Mysterious Customer Orders 115 Bottles Of Wine To Be Sent To Vatican City: A mysterious customer ordered…. http://wp.me/p10SbL-1tSO ^AJ
A Lesson in Philanthropy~ Alicia J. Alexander – The Image Works Corporation
“You rarely spend that much on wine. $20 a bottle. And then spend $20 on shipping to get it to Europe. And there’s no card. No congratulations,” he said.
Carpenter said the red Zinfandel, however, is no stranger to the Vatican.
“That region of (Puglia, Italy) was actually named because Pope Benedict XIII in the 18th century bought lots of wine from that region,” he said.
Carpenter believes the person picked his shop because the Redd Collection comes up first on winesearcher.com, but he’s honored, nonetheless.
“It’s a big moment in history…picking a new pope. So it’s a good thing,” he said.
What can we learn about a Business man’s generosity to the Vatican? Was it a penitence opportunity? Or, was it a graciousness bestowed upon those in Religious Leadership? I believe that there are times when God leads us to give generously as those who have talents, skills, and/or opportunity. And, who does not fit into this category? Certainly from the onset of the original title, one wonder what was the motive. Yet, at face value, “What a generous Business man!” is the sentiment. At least, I felt this way.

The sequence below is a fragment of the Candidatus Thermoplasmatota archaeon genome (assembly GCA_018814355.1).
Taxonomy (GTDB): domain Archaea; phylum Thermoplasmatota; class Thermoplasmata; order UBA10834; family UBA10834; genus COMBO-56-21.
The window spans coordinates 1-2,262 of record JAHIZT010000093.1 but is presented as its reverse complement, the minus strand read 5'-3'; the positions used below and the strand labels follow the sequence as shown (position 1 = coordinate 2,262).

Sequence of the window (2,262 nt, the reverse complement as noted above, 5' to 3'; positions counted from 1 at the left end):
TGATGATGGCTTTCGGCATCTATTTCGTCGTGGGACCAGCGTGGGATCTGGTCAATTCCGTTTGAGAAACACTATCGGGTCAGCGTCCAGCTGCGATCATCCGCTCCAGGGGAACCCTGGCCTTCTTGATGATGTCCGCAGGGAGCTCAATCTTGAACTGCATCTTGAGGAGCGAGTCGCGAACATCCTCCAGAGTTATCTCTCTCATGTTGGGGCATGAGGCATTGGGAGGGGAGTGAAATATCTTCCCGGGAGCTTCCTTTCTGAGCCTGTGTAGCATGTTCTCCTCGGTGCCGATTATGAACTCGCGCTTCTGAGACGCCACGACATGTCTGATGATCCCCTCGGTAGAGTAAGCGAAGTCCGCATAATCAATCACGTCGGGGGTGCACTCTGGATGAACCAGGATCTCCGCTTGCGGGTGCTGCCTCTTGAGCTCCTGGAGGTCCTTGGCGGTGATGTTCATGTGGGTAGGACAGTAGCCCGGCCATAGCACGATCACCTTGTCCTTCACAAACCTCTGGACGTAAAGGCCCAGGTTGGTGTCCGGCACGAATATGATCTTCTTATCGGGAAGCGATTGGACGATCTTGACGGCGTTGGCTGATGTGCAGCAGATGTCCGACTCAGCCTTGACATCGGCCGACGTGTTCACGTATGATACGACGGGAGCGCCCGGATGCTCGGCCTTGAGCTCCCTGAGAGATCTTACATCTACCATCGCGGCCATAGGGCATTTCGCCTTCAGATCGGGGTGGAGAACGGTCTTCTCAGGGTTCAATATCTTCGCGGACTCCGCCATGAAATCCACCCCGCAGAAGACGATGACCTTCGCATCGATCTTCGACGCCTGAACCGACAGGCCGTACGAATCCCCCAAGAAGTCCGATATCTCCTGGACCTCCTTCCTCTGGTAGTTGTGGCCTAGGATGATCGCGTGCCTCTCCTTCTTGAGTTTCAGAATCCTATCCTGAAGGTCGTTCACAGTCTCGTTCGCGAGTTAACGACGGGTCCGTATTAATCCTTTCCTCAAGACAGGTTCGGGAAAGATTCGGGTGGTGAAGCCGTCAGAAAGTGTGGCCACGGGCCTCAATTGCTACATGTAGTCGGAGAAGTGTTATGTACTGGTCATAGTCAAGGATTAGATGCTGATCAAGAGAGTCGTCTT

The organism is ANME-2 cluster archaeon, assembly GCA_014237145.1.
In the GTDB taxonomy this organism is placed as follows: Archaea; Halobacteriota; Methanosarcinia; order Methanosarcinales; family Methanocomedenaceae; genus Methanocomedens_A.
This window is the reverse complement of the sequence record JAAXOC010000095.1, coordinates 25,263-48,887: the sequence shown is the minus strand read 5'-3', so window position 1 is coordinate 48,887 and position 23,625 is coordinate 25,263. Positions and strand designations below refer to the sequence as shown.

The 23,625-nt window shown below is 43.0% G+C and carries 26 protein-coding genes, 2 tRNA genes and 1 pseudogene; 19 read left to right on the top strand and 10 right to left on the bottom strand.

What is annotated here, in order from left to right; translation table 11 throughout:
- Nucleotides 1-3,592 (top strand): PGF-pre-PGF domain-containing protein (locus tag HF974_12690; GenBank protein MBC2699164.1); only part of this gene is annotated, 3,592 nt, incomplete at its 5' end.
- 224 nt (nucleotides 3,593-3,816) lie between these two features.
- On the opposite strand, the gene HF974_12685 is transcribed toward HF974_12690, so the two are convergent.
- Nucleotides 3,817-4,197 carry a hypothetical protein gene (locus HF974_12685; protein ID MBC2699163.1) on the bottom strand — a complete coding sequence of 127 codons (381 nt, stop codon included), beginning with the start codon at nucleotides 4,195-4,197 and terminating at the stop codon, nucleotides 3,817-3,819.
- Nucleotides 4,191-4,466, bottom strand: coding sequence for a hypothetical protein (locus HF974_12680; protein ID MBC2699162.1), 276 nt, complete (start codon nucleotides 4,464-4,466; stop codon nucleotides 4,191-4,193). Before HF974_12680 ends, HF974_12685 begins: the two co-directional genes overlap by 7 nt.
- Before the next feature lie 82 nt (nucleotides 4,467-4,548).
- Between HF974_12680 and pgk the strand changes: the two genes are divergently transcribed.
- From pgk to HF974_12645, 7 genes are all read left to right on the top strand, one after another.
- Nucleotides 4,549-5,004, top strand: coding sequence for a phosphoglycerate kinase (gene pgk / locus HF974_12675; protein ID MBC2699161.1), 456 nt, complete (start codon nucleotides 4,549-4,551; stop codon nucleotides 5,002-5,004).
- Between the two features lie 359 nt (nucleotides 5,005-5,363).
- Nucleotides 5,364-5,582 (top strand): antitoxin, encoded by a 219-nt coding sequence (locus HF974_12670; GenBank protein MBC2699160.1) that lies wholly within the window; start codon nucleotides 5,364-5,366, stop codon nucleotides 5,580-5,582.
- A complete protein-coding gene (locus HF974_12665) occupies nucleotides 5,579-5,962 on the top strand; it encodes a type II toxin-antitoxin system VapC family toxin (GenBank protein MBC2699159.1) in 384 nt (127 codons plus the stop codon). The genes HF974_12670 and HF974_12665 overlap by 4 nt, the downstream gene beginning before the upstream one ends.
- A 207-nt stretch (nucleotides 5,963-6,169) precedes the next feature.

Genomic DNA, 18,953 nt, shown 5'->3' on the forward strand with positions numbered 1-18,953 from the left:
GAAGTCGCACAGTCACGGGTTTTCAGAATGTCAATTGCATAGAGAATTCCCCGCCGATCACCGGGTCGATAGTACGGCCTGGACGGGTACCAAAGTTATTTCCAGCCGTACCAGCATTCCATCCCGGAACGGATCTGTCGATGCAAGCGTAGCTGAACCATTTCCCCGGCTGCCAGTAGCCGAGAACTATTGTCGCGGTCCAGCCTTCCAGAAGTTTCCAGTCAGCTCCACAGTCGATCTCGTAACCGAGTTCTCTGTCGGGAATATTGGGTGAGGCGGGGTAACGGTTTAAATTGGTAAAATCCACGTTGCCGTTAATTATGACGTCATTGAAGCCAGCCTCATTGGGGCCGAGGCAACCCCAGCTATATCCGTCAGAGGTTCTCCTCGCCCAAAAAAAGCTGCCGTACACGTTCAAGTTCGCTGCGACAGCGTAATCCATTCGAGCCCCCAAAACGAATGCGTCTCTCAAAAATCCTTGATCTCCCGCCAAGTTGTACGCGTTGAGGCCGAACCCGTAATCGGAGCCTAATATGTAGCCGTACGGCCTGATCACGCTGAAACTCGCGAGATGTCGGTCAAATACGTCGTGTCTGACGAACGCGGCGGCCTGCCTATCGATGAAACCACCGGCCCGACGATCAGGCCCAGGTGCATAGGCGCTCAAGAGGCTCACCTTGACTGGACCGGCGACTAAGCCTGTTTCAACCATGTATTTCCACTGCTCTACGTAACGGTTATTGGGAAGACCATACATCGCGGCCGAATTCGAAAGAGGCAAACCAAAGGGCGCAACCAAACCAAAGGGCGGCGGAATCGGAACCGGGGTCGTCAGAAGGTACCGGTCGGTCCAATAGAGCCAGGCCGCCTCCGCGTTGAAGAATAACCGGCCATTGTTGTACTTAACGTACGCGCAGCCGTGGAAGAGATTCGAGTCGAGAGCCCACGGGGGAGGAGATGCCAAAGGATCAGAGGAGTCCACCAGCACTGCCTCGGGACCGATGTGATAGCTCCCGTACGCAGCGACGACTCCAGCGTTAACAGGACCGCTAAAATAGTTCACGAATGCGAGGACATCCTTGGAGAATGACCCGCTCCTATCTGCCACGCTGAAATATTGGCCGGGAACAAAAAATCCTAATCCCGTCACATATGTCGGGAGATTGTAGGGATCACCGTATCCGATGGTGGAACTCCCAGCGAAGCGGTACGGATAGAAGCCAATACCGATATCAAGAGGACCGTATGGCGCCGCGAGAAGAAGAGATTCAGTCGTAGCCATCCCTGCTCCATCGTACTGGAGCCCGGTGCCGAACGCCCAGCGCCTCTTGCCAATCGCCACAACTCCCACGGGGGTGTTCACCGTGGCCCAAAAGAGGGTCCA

What can we learn from this article? When you give as a Business person, do we need to put our names in the public to be seen? Or, shall give with respect. Personally, to give with respect is ideal. As a person who supports philanthropy, the ideal philanthropic opportunity is to allow the institution to know my name and the company yet, no it is not necessary to reveal that the gift came from me in the public. God is the one who blesses for our gift-giving thus, we give God’s way. Philanthropy is not a “self” issue. Philanthropy is an “Agape” and graciousness is the purity motive. Let us review our motive when giving in order to receive the reward from God Himself.